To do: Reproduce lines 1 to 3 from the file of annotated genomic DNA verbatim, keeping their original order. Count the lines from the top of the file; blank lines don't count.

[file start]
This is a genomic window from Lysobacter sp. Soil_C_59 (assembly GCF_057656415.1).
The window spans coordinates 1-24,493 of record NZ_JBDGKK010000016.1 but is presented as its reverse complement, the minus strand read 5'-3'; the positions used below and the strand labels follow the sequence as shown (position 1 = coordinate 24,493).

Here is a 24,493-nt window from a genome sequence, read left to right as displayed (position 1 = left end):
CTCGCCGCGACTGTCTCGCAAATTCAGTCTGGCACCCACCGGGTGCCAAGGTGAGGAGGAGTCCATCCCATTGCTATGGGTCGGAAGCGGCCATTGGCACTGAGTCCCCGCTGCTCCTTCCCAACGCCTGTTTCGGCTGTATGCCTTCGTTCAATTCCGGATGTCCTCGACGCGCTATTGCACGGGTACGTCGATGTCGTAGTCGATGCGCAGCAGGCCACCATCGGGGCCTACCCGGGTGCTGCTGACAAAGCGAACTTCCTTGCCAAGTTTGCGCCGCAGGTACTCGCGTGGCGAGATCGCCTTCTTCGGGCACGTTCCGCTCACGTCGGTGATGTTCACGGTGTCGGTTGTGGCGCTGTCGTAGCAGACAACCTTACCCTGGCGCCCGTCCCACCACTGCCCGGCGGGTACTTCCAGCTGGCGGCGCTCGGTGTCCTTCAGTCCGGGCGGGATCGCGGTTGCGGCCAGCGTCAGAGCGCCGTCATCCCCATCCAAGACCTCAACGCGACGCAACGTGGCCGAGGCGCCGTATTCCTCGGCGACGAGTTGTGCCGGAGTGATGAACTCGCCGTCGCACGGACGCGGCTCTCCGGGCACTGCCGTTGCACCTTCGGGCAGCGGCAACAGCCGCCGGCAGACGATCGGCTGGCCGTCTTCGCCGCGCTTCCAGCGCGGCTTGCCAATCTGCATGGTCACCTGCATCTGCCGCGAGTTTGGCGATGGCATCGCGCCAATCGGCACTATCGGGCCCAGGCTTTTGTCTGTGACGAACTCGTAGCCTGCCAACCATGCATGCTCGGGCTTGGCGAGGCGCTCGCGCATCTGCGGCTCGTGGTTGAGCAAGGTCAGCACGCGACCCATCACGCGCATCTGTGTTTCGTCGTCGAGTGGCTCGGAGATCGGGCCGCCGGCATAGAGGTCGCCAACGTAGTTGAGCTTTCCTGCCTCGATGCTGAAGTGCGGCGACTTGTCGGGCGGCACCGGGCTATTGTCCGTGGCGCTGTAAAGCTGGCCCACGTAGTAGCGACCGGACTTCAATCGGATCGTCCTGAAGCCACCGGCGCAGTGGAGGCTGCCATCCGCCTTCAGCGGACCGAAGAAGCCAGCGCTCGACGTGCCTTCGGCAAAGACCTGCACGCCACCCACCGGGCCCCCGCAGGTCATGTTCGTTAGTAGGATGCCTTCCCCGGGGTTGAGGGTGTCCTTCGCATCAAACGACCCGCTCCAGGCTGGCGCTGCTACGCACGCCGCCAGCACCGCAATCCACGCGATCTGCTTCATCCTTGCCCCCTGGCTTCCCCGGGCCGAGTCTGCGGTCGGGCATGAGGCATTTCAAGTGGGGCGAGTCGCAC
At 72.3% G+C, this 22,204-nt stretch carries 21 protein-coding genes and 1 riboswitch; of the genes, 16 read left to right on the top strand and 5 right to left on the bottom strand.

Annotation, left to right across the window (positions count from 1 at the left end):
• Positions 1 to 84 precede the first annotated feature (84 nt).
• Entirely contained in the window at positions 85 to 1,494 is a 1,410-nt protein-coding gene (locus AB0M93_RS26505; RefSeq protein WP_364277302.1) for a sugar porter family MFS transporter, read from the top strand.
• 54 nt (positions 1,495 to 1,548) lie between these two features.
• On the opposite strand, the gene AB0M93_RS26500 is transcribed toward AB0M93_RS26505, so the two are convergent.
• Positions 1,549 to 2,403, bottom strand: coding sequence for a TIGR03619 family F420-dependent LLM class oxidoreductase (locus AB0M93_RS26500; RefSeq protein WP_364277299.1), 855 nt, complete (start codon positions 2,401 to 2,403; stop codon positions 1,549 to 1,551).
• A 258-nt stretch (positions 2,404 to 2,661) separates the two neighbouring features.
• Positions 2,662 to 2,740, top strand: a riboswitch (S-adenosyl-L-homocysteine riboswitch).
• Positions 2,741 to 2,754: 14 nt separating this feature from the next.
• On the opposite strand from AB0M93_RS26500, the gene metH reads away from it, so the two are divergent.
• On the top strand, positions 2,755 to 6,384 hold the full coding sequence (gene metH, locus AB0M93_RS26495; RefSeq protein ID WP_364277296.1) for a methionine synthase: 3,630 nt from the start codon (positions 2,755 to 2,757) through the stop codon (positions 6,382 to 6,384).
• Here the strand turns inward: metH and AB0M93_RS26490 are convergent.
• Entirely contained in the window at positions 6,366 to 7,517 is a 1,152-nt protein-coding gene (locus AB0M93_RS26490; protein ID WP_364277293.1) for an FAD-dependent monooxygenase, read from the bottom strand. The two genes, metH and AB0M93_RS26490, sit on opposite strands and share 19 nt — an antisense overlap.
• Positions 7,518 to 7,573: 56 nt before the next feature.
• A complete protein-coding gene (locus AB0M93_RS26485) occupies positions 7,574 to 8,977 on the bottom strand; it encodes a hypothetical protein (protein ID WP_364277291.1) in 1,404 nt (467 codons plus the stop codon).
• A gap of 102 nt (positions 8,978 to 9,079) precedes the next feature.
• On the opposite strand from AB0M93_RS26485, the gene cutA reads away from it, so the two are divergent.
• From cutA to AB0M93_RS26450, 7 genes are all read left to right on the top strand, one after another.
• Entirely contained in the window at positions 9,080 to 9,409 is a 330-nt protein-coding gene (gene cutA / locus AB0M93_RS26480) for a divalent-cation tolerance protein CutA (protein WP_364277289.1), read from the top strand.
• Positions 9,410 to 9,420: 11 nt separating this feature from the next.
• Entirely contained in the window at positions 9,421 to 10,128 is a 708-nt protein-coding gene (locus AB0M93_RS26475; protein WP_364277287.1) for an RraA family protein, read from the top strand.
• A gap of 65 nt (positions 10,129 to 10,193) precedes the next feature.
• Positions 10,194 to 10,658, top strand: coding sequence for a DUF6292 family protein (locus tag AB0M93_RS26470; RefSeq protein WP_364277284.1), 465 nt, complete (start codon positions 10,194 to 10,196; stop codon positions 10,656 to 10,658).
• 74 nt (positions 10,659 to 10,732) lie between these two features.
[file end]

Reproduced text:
This is a genomic window from Lysobacter sp. Soil_C_59 (assembly GCF_057656415.1).
The window spans coordinates 1-24,493 of record NZ_JBDGKK010000016.1 but is presented as its reverse complement, the minus strand read 5'-3'; the positions used below and the strand labels follow the sequence as shown (position 1 = coordinate 24,493).

Here is a 24,493-nt window from a genome sequence, read left to right as displayed (position 1 = left end):